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In some ancient cultures, a Lunar Calendar was utilized and the "New Moon" is considered the "First of the Month".

In ancient Semitic cultures, Assyria, Persia, Akkadia, Israel, etc - how was the "New Moon" identified when it is never visible?

  1. Is there historical evidence that the Waxing Crescent Moon was always accepted "as and for" the "New Moon"?
  2. How early were pre-calculations being made? Were they accurate?
  3. Was it ever the case that they had to retroactively assign the day before as the 1st of the month?

There seems to be, minimally, a 12 - 15 hour "margin of error" before even the Waxing Crescent Moon can be seen - which occurs after the New Moon. (See Astronomy.SE/How Soon Could a Waxing Crescent Moon Be Seen?.)

Note: This is a request for historical evidence, citable references, explaining the dilemma - preferably in view of Babylon, Israel, and other Semitic cultures.

  • 3. still happens today. – Medi1Saif Apr 7 '17 at 19:24
  • @medi1Saif - do you have a reference for that. That would be very helpful. Thanks! – elika kohen Apr 7 '17 at 20:25
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    Because Saudis relay on their um al qora calender and moonsighting reports of witnesses this happens about each couple of years because many Muslim countries relay on Saudi Arabia in this point. I have written some answers on that topic on ISE. And asked a somewhat similar question in the context of Islam there. – Medi1Saif Apr 7 '17 at 20:34
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In Jewish custom, all calendar questions were decided by the court (Synedrion). It was a duty of everyone who spotted the new Moon to report to this court as soon as possible. But of course, the new moon is not always visible, the sky can be covered by clouds for example, so the Synedrion decided when to start the new month, based on all available evidence, including the knowledge of the average length of the month which they calculated based on previous observations. I take this information from the book of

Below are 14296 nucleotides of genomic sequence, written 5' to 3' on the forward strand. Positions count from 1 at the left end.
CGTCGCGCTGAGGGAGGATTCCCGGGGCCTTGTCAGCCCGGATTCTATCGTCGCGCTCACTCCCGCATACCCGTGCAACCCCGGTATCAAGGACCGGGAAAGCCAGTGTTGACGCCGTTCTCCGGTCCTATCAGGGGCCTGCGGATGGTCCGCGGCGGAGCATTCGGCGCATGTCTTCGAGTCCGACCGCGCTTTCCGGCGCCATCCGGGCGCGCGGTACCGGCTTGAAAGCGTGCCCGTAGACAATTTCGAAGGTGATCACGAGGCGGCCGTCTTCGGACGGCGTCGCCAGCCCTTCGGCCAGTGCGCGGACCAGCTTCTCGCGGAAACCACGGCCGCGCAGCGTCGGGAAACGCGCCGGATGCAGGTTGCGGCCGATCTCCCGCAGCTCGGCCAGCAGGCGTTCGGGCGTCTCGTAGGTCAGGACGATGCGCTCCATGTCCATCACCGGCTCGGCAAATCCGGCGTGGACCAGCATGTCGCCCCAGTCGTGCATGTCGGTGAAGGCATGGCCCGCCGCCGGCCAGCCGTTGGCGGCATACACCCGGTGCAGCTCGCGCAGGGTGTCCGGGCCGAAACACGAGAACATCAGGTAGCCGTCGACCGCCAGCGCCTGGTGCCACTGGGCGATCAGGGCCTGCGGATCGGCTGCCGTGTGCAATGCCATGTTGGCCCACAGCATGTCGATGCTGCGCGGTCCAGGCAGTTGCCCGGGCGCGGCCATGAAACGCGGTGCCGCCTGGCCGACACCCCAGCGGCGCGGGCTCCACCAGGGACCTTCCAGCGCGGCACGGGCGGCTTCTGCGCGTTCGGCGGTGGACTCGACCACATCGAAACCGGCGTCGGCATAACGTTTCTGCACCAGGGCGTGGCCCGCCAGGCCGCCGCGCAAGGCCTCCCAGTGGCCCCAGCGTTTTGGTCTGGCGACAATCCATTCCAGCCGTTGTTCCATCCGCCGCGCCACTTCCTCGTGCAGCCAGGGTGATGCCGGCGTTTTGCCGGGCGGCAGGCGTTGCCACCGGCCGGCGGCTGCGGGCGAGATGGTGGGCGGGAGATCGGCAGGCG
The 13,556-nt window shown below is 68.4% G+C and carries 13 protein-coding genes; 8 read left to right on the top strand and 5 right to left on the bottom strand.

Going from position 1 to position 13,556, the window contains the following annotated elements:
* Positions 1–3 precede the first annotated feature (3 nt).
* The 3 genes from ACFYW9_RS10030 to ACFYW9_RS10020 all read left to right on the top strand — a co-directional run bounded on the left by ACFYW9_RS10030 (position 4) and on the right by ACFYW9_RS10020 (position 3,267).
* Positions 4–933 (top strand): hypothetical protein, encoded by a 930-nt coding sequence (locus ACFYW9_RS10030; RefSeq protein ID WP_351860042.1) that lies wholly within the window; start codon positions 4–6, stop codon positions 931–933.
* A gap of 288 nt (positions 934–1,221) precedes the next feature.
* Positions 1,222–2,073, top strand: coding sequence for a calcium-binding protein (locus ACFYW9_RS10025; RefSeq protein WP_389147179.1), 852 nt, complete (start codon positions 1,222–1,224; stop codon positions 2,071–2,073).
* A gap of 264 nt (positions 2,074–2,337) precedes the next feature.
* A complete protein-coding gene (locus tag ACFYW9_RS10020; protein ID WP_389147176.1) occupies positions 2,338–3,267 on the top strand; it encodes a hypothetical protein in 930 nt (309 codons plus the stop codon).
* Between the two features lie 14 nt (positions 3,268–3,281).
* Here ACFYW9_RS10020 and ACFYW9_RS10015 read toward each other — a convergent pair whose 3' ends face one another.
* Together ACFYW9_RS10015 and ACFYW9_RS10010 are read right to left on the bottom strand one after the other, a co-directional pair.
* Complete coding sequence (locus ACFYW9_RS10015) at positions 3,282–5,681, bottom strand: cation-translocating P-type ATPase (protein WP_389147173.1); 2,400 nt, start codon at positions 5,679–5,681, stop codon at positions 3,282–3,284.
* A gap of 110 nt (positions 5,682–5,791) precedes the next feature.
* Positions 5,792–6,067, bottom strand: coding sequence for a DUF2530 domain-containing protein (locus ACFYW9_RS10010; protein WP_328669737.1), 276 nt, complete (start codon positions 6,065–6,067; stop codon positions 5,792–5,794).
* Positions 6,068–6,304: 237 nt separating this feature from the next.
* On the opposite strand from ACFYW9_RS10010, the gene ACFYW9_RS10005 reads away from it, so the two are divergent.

Shlomo Sternberg, Celestial mechanics, vol. I, Benjamin Inc., NY 1969, and he refers to Maimonides Code, Ch. XVIII, sections 5-9, "Laws of the sanctification of the new moon". Sternberg refers to a Hebrew edition, and I am not sure whether an English translation exists.

EDIT. Much more detail can be found in the article by N. I. Idelson, History of the calendar, (Russian, 1925, reprinted in his book Essays in the history of celestial mechanics, Moscow, Nauka, 1975, also in Russian). I cite (my translation):

It was a duty of Synedrion in Jerusalem to determine the beginning of the month. It formed a special committee for this purpose. This committee had to perform its own observation and hear the evidence of vitnesses, there had to be at least two such vitnesses, and their testimonies had to agree. Moreover, it was a duty of every Jew, even on Saturday, to go to Jerusalem to give a testimony. After the decision was made by Synedrion, it was recorded, and the chief judge sanctified the new month with a prayer. Then they began to inform the population: for this a system of fire signals was used, they were lit on the hilltops. Later they started to send messengers from Jerusalem to other cities. In the case of doubt, the principal feasts (which were all tied to the lunar calendar) were celebrated for two days.